Unfortunately for me, I was not able to find the story I was seeking as you will soon find revealled. Still. I am thankful I tried to read a novel which on the offset felt like it was finding new traction in a thread of narrative I know quite a bit about – whether or not, I could personally feel attached to the story, I am presuming other readers might feel it is better suited to their bookish interests. After all, we all cannot love all the books we’re discovering as sometimes a book which doesn’t suit us might be the story someone else has been waiting to read themselves.

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Blog Book Tour | “The Underground River” by Martha ConwayThe Underground River
by Martha Conway
Source: Publisher via Historical Fiction Virtual Book Tours

Set aboard a nineteenth century riverboat theater, this is the moving, page-turning story of a charmingly frank and naive seamstress who is blackmailed into saving runaways on the Underground Railroad, jeopardizing her freedom, her livelihood, and a new love.

It’s 1838, and May Bedloe works as a seamstress for her cousin, the famous actress Comfort Vertue—until their steamboat sinks on the Ohio River. Though they both survive, both must find new employment. Comfort is hired to give lectures by noted abolitionist, Flora Howard, and May finds work on a small flatboat, Hugo and Helena’s Floating Theatre, as it cruises the border between the northern states and the southern slave-holding states.

May becomes indispensable to Hugo and his troupe, and all goes well until she sees her cousin again. Comfort and Mrs. Howard are also traveling down the Ohio River, speaking out against slavery at the many riverside towns. May owes Mrs. Howard a debt she cannot repay, and Mrs. Howard uses the opportunity to enlist May in her network of shadowy characters who ferry babies given up by their slave mothers across the river to freedom. Lying has never come easy to May, but now she is compelled to break the law, deceive all her new-found friends, and deflect the rising suspicions of Dr. Early who captures runaways and sells them back to their southern masters.

As May’s secrets become more tangled and harder to keep, the Floating Theatre readies for its biggest performance yet. May’s predicament could mean doom for all her friends on board, including her beloved Hugo, unless she can figure out a way to trap those who know her best.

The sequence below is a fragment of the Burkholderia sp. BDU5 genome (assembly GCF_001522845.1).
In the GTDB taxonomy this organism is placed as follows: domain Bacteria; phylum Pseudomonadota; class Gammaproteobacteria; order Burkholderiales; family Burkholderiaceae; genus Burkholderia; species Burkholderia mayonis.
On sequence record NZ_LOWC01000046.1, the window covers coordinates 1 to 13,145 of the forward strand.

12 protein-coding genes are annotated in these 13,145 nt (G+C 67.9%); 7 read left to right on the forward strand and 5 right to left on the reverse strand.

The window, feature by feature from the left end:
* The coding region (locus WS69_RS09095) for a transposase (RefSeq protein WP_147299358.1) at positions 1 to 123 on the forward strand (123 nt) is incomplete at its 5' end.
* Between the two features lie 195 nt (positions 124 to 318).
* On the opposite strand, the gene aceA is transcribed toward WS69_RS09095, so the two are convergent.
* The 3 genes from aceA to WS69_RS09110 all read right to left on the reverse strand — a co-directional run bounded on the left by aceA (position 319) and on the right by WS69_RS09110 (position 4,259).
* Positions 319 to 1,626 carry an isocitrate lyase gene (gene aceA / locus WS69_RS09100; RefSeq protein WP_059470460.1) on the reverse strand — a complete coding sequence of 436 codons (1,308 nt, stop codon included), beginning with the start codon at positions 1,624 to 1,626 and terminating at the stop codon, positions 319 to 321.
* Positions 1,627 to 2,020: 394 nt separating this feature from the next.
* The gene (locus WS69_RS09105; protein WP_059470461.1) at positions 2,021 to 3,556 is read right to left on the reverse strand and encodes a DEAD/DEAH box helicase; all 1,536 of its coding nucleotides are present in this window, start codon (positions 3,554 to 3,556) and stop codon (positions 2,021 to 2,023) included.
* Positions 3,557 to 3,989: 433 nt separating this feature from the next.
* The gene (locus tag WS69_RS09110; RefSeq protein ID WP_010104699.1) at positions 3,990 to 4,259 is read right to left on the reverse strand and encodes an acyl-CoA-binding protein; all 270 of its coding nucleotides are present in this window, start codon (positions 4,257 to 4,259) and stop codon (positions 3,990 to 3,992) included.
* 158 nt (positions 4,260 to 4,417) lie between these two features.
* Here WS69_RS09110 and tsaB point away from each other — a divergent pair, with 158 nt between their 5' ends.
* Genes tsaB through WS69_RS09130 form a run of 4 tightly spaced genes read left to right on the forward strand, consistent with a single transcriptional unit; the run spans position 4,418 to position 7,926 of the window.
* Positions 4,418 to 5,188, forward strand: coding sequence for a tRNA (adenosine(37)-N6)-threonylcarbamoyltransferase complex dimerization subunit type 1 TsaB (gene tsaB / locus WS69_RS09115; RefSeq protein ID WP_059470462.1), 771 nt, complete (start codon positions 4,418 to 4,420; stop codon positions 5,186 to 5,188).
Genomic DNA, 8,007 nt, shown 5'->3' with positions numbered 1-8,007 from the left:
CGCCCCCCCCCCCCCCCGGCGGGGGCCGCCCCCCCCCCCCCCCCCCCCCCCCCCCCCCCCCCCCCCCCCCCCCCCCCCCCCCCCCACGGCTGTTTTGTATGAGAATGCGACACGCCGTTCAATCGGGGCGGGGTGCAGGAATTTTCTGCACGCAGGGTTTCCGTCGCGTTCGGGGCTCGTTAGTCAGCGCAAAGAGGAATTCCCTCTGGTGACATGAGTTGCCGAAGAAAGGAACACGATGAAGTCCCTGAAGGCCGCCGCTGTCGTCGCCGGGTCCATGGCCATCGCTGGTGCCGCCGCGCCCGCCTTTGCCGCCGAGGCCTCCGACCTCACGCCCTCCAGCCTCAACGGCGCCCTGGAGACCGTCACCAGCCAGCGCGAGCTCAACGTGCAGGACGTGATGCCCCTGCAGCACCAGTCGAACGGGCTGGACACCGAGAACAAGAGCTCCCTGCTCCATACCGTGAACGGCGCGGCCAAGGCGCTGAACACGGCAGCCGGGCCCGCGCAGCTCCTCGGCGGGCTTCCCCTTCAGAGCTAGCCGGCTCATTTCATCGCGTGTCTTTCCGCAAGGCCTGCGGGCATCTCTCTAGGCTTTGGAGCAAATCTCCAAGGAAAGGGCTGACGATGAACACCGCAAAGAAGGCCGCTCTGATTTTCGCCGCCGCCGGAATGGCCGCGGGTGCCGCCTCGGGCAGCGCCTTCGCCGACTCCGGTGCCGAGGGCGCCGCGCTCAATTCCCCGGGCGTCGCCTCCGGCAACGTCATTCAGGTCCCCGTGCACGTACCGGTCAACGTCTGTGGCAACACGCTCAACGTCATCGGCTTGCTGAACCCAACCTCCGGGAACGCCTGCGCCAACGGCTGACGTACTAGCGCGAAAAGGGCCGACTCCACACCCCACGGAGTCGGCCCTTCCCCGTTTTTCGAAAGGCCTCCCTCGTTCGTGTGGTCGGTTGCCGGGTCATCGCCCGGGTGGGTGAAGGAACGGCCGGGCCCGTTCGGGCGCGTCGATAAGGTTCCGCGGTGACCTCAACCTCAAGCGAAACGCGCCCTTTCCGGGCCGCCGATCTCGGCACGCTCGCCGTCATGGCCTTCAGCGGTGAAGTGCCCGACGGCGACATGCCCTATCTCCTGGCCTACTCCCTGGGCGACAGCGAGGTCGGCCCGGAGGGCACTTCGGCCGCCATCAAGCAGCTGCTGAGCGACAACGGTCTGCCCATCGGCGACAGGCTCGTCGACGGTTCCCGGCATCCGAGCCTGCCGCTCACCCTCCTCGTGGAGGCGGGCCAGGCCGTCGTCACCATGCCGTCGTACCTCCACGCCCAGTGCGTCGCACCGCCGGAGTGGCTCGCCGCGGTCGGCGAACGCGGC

Places to find the book:

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ISBN: 9781501160202

Genres: Historical Fiction


Published by Touchstone

on 20th June, 2017

Format: Hardcover Edition

Pages: 345

 Published By: Touchstone
{imprint of} Simon & Schuster (

Converse via: #TheUndergroundRiver + #HistFic
Available Formats: Hardcover, Audiobook & Ebook

About Martha Conway

Martha Conway

Martha Conway grew up in Cleveland, Ohio, the sixth of seven daughters. Her first novel was nominated for an Edgar Award, and she has won several awards for her historical fiction, including an Independent Book Publishers Award and the North American Book Award for Historical Fiction.

Her short fiction has been published in the Iowa Review, Massachusetts Review, Carolina Quarterly, Folio, Epoch, The Quarterly, and other journals. She has received a California Arts Council Fellowship for Creative Writing, and has reviewed books for the Iowa Review and the San Francisco Chronicle. She now lives in San Francisco, and is an instructor of creative writing for Stanford University’s Continuing Studies Program and UC Berkeley Extension. She is the author of The Underground River.

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Reading this book contributed to these challenges:

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Posted Wednesday, 11 July, 2018 by jorielov in 19th Century, Bits & Bobbles of Jorie, Blog Tour Host & Reviewer, Historical Fiction, Historical Fiction Virtual Book Tours, Inspired by Stories

An Audiobook review feat. during #AudiobookMonth | “The Widow’s Redeemer” by Philippa Jane Keyworth I am dearly in awe of the narrator Alex Lee who completely changed my mind about this author!

Posted Thursday, 7 June, 2018 by jorielov , , , , , 0 Comments

Audiobook Review Badge made by Jorie in Canva.